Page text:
Over the years many food guides have been published to assist the public with making healthy food choices. These guides all try to follow four basic goals:
1. Benefit overall health without promoting specific diets or focusing on specific diseases
2. Form statements around the most current and correct dietary science
3. Focus on all aspects of the diet
4. Build on the strengths of previous food guidelines.
The most common food guidelines are the 1992 United States Department of Agriculture (USDA) Food Guide Pyramid, the 2005 USDA MyPyramid, and the USDA MyPlate (2011).
The 1992 USDA Food Guide Pyramid was published. This image stacks food groups with the group with the largest recommended intake on the bottom and smallest on top. This pyramid portrays grains and carbohydrates as the most important food group. The main errors with this illustration are that it can be confusing to read and that it does not specify what types of foods to eat within each food group. For example, it says to eat 6-11 servings of grains but does not recommend which types to eat; in past blog posts we have established that not all carbohydrates are equal.
1992 USDA Food Guide Pyramid
Fats and Oils
In 2005 the USDA introduced a revised version of the MyPyramid. This new model depicts the food categories in a more vertical fashion implying that it is necessary to eat from each food group. With that said this pyramid still depicts carbohydrates as the food group with the highest recommended servings. Another modification to the pyramid was the addition of the exercise component. The side of the pyramid is a set of stairs with the purpose of encouraging the public to be active and pair a healthy diet with physical activity. Downfalls of this guideline include: the confusing display and the heavy emphasis on carbohydrates.
2005 USDA MyPyramid
Fats and Oils
Then, in 2011, Michelle Obama helped unveil the newest dietary guideline called MyPlate. This guide is designed around what each meal should look like and it supposed to be used in conjuncture with the rest of the content on choosemyplate.gov. This recommendation permits flexibility meaning that it allows people to substitute foods for an equal alternative. For example, fat free yogurt can substitute fat free milk because it supplies the same nutrients. This new visual also eliminates some of the confusion of the other guides because it is a great representation of what individual meals should look like on average and it is an easy image for children to understand. However, it does not supply the public with enough information to help them choose healthy food options. Because this model is supposed to be used with the rest of the website those without access to it are left with too vague of a description of a healthy diet. Additionally, MyPlate does not address that some food choices are healthier than others in a food group; for instance, potatoes are healthier than french fries.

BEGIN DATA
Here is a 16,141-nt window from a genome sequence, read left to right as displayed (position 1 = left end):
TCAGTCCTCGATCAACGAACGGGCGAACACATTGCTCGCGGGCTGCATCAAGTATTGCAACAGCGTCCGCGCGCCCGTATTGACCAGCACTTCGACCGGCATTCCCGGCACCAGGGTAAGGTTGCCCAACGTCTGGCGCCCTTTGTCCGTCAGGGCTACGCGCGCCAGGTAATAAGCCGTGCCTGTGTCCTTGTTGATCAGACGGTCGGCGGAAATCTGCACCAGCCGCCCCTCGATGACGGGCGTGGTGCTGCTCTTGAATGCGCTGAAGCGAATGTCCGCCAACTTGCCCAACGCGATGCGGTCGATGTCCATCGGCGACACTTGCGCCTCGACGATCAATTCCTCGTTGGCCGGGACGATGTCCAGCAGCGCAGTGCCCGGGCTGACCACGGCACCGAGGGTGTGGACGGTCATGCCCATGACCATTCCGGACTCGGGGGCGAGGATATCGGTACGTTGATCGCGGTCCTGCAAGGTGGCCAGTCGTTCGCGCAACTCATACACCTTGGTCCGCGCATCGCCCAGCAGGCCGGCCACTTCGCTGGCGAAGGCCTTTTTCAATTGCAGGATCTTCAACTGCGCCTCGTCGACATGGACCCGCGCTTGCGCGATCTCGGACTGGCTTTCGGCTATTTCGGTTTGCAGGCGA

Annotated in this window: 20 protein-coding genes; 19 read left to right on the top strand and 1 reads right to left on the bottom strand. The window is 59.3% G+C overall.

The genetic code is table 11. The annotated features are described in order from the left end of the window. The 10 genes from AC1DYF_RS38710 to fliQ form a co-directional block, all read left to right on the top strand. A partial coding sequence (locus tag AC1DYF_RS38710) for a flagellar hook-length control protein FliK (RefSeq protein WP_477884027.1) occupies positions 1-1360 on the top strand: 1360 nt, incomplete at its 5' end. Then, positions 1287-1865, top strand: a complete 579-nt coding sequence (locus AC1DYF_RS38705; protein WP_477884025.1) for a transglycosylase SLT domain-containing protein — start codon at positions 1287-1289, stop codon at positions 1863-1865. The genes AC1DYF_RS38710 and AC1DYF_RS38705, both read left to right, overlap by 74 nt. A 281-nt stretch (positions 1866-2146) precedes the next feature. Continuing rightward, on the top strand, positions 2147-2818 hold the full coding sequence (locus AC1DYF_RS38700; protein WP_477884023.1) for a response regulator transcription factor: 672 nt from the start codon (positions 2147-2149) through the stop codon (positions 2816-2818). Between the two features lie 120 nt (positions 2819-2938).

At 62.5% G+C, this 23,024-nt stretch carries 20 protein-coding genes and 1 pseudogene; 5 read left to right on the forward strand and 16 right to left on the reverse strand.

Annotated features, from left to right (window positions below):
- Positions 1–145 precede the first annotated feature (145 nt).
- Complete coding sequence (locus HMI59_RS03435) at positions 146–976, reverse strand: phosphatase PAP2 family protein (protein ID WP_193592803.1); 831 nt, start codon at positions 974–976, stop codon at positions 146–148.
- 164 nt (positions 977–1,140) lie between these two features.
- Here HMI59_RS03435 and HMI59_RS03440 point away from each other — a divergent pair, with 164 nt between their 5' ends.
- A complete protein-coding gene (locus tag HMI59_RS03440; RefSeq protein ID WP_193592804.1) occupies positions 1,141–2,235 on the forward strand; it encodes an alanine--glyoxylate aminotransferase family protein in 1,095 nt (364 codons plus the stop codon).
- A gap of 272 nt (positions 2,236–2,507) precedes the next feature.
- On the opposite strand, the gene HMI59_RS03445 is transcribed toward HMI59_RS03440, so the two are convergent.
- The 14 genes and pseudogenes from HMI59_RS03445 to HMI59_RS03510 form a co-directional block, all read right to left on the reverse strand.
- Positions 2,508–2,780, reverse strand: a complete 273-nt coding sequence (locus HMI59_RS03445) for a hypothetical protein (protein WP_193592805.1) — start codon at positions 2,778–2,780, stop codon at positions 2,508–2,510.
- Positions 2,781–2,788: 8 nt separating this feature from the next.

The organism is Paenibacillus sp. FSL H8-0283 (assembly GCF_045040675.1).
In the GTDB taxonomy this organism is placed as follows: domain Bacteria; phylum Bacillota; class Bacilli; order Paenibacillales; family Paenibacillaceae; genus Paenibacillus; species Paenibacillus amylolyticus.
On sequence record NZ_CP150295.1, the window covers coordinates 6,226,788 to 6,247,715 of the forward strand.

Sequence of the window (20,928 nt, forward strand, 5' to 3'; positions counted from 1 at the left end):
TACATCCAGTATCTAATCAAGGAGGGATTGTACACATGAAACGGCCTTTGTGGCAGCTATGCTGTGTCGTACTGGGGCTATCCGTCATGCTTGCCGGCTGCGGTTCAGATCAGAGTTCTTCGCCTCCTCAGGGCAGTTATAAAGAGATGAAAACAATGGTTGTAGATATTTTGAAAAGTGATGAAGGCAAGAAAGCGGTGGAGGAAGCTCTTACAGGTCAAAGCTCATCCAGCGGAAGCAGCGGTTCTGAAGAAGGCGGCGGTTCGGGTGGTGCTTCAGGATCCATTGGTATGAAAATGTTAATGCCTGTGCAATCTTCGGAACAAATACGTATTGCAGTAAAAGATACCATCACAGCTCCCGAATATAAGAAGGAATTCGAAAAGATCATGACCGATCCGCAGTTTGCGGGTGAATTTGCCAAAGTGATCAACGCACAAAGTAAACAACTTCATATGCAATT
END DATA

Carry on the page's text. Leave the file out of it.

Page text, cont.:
Vegetables and Fruits
Fats and Oils
MyPlate is a tool created by the USDA used to help illustrate what a healthy meal looks like in terms of proportion and variety. The take home message from this post is that nutritional science is progressing; in the sense that each day we learn more and apply that knowledge by editing the recommendations of a healthy meal or daily dietary requirements. The 1992 MyPyramid, 2005 MyPyramid, and 2011 MyPlate images are tools that prove the evolution of our understanding.
Davis, C. A., Britten, P., & Myers, E. F. (2001). Past, present, and future of the food guide pyramid. American Dietetic Association.Journal of the American Dietetic Association, 101(8), 881-5. Retrieved from http://search.proquest.com.ezproxy.gvsu.edu/docview/218404938?accountid=39473
Fuhrman, J. (2011, June 15). Disease Proof : Disease Proof : Health & Nutrition News & Commentary : Dr. Joel Fuhrman. Retrieved November 22, 2015, from http://www.diseaseproof.com/archives/news-usda-replaces-mypyramid-with-myplate.html
Out with the Pyramid, In with the Plate. (n.d.). Retrieved November 22, 2015, from http://www.hsph.harvard.edu/nutritionsource/plate-replaces-pyramid/
Sizer, F., & Whitney, E. (2012). Nutrition Tools – Standards and Guidelines. In Nutrition: Concepts and Controversies (12th ed., p. 45-47). Belmont, California: Yolanda Cossio.
Whitney, E., & Rolfes, S. (2013). Planning a Healthy Diet. In Understanding Nutrition (13th ed., p. 45-47). Belmont, California: Yolanda Cossio.